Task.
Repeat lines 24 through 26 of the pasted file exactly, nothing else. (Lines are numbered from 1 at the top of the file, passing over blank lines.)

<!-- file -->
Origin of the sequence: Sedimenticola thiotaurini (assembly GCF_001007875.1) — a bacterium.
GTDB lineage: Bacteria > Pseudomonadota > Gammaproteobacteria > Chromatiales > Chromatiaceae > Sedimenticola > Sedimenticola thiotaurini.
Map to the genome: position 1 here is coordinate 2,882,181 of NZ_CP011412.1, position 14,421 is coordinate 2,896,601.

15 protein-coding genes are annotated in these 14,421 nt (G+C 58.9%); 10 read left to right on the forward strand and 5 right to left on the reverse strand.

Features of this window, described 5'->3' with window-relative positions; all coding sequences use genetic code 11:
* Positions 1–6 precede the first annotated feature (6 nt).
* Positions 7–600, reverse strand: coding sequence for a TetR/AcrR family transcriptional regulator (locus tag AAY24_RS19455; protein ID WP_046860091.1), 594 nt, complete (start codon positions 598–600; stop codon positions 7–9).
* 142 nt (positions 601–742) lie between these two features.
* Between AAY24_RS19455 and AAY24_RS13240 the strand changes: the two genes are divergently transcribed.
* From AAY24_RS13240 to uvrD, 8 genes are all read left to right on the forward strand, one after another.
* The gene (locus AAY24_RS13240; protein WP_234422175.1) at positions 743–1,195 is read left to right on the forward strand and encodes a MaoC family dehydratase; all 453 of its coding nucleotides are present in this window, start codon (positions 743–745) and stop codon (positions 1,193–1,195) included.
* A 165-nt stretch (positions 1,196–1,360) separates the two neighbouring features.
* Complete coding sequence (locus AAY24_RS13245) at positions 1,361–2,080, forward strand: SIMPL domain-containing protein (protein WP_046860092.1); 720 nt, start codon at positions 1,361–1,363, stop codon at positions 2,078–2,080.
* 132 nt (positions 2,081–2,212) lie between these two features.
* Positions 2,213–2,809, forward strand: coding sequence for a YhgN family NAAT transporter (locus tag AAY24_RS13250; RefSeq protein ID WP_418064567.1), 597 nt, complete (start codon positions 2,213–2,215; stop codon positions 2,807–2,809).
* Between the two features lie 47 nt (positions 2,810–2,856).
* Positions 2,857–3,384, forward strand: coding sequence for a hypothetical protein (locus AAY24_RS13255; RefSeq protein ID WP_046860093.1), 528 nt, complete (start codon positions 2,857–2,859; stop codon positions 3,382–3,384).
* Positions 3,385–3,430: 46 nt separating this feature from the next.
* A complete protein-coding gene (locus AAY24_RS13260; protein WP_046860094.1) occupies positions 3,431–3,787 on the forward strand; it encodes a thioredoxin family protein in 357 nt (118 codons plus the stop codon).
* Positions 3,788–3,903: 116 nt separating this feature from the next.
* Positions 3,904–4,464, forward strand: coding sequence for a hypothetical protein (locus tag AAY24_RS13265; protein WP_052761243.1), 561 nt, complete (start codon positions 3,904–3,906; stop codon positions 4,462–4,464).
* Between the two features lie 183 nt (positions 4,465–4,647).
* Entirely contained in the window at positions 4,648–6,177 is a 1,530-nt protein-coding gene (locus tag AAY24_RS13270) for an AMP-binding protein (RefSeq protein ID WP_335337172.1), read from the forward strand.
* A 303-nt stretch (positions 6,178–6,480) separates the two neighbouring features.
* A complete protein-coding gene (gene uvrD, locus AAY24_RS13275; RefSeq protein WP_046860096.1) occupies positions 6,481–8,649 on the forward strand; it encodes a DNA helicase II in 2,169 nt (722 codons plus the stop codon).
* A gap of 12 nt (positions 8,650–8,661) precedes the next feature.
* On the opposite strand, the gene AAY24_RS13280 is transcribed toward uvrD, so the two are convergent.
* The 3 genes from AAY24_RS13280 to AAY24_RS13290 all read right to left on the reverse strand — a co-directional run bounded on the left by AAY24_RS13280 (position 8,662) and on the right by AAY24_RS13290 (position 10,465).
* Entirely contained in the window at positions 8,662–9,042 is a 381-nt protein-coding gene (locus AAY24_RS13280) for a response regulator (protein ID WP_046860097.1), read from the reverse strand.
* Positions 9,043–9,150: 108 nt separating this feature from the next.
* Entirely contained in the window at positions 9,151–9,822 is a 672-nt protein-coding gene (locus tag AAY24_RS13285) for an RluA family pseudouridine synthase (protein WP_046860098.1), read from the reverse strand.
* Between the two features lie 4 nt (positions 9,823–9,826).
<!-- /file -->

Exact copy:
* A 303-nt stretch (positions 6,178–6,480) separates the two neighbouring features.
* A complete protein-coding gene (gene uvrD, locus AAY24_RS13275; RefSeq protein WP_046860096.1) occupies positions 6,481–8,649 on the forward strand; it encodes a DNA helicase II in 2,169 nt (722 codons plus the stop codon).
* A gap of 12 nt (positions 8,650–8,661) precedes the next feature.